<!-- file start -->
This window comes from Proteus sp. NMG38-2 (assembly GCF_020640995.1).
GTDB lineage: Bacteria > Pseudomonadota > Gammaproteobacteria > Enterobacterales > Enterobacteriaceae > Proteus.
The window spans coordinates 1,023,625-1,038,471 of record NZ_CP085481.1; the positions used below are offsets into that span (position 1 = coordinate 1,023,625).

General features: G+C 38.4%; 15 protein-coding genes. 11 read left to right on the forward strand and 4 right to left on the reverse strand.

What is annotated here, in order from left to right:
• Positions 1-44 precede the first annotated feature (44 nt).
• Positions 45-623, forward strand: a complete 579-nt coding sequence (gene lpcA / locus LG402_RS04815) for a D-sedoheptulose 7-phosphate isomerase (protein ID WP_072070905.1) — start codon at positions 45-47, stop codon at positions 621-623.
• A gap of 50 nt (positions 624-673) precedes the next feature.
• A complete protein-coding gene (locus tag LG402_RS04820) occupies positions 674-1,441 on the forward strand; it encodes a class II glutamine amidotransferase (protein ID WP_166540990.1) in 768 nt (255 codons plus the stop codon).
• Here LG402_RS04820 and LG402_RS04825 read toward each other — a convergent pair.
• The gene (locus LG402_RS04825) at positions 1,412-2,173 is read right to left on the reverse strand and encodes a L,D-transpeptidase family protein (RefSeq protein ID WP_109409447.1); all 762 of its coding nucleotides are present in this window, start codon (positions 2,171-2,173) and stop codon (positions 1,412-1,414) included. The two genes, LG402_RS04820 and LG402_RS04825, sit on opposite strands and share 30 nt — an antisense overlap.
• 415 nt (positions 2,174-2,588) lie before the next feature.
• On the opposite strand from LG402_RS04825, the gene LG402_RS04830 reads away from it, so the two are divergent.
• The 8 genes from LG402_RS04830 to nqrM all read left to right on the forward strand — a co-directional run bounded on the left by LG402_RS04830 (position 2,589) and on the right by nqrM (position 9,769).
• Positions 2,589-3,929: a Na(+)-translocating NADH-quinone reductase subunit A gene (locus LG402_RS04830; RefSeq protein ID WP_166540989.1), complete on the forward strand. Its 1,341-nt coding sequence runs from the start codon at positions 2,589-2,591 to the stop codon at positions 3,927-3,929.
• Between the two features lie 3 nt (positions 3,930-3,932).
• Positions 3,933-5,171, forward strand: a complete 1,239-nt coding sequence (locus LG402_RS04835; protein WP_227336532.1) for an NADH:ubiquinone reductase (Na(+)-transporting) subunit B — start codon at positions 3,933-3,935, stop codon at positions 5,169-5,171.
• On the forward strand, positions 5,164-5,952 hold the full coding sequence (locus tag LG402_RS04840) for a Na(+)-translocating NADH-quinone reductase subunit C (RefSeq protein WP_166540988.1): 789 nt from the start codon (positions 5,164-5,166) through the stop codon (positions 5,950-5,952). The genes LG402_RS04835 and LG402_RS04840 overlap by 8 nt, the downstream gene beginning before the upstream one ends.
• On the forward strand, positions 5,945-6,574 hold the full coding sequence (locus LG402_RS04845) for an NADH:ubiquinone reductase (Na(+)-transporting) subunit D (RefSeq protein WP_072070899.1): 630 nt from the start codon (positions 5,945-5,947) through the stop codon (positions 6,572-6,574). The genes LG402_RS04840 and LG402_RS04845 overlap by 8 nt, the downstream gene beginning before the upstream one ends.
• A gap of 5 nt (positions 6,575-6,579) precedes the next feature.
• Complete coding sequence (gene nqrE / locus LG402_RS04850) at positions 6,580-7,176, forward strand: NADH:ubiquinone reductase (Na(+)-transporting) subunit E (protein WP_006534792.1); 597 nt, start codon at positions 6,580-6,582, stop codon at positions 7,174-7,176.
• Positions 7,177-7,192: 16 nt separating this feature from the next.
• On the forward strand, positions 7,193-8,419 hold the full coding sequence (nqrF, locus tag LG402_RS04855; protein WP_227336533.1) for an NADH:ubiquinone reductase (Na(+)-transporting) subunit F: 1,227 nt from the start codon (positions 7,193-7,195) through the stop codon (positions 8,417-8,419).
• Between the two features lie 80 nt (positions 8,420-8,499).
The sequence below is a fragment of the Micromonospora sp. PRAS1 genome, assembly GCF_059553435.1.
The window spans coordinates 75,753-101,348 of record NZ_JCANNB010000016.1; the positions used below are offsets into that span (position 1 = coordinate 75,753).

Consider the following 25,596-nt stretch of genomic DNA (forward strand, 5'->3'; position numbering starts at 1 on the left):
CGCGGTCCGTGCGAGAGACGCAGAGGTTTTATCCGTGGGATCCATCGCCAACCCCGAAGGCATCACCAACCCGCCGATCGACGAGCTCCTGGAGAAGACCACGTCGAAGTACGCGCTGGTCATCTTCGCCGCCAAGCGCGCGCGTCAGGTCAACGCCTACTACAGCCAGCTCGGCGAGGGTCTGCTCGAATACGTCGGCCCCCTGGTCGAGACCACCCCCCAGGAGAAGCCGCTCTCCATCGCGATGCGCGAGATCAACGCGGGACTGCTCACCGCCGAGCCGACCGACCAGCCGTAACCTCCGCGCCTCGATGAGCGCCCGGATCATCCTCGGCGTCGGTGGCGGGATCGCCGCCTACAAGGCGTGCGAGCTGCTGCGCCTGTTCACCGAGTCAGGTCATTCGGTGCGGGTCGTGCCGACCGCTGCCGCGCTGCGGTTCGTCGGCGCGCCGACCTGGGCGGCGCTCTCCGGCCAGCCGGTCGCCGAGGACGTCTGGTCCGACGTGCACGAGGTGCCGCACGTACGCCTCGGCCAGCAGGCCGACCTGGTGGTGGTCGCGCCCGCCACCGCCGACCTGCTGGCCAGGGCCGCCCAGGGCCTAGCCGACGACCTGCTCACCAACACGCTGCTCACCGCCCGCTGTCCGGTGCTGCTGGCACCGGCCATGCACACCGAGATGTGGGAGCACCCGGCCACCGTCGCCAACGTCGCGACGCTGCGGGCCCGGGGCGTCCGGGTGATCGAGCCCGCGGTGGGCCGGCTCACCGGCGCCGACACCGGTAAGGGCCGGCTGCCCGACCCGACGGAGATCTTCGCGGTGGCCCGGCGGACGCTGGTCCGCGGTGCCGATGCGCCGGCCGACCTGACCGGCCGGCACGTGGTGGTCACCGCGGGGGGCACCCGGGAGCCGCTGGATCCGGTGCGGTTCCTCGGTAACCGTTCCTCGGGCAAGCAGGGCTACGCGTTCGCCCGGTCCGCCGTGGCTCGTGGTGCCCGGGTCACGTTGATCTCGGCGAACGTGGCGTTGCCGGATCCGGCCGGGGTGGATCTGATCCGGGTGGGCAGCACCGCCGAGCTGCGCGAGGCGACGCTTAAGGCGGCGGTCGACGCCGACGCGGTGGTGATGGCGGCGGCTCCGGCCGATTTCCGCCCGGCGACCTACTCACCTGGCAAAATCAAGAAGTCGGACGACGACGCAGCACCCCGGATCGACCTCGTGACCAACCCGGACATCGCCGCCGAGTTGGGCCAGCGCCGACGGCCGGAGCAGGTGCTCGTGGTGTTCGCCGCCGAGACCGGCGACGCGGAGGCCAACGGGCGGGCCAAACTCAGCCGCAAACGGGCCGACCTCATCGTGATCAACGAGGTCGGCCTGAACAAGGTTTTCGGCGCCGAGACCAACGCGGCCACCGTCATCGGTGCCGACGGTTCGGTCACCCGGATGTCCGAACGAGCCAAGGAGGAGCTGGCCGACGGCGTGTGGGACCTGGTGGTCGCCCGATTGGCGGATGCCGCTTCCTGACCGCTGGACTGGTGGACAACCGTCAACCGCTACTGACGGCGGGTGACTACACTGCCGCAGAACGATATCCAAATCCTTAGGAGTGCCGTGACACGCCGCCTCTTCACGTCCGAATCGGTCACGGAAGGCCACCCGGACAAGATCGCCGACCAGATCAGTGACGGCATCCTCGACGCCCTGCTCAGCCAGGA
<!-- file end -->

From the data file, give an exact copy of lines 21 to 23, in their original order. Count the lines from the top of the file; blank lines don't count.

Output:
• Complete coding sequence (gene nqrE / locus LG402_RS04850) at positions 6,580-7,176, forward strand: NADH:ubiquinone reductase (Na(+)-transporting) subunit E (protein WP_006534792.1); 597 nt, start codon at positions 6,580-6,582, stop codon at positions 7,174-7,176.
• Positions 7,177-7,192: 16 nt separating this feature from the next.
• On the forward strand, positions 7,193-8,419 hold the full coding sequence (nqrF, locus tag LG402_RS04855; protein WP_227336533.1) for an NADH:ubiquinone reductase (Na(+)-transporting) subunit F: 1,227 nt from the start codon (positions 7,193-7,195) through the stop codon (positions 8,417-8,419).